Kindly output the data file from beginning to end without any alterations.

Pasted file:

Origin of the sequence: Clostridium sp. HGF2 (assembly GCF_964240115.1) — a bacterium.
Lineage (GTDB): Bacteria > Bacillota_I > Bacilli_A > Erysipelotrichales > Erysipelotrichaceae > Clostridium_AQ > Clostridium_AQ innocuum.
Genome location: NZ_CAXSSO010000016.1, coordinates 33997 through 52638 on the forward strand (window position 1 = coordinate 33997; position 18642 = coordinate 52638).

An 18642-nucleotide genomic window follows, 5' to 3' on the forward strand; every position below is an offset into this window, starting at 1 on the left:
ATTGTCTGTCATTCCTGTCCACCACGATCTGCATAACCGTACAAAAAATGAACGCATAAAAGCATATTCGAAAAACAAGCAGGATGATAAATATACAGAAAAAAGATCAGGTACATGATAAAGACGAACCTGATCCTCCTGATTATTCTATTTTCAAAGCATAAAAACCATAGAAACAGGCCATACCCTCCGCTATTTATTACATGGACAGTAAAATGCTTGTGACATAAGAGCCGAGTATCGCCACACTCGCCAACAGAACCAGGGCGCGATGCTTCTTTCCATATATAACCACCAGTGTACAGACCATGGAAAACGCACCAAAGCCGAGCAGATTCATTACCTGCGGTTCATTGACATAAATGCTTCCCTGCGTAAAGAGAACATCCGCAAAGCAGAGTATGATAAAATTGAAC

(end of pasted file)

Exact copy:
Origin of the sequence: Clostridium sp. HGF2 (assembly GCF_964240115.1) — a bacterium.
Lineage (GTDB): Bacteria > Bacillota_I > Bacilli_A > Erysipelotrichales > Erysipelotrichaceae > Clostridium_AQ > Clostridium_AQ innocuum.
Genome location: NZ_CAXSSO010000016.1, coordinates 33997 through 52638 on the forward strand (window position 1 = coordinate 33997; position 18642 = coordinate 52638).

An 18642-nucleotide genomic window follows, 5' to 3' on the forward strand; every position below is an offset into this window, starting at 1 on the left:
ATTGTCTGTCATTCCTGTCCACCACGATCTGCATAACCGTACAAAAAATGAACGCATAAAAGCATATTCGAAAAACAAGCAGGATGATAAATATACAGAAAAAAGATCAGGTACATGATAAAGACGAACCTGATCCTCCTGATTATTCTATTTTCAAAGCATAAAAACCATAGAAACAGGCCATACCCTCCGCTATTTATTACATGGACAGTAAAATGCTTGTGACATAAGAGCCGAGTATCGCCACACTCGCCAACAGAACCAGGGCGCGATGCTTCTTTCCATATATAACCACCAGTGTACAGACCATGGAAAACGCACCAAAGCCGAGCAGATTCATTACCTGCGGTTCATTGACATAAATGCTTCCCTGCGTAAAGAGAACATCCGCAAAGCAGAGTATGATAAAATTGAAC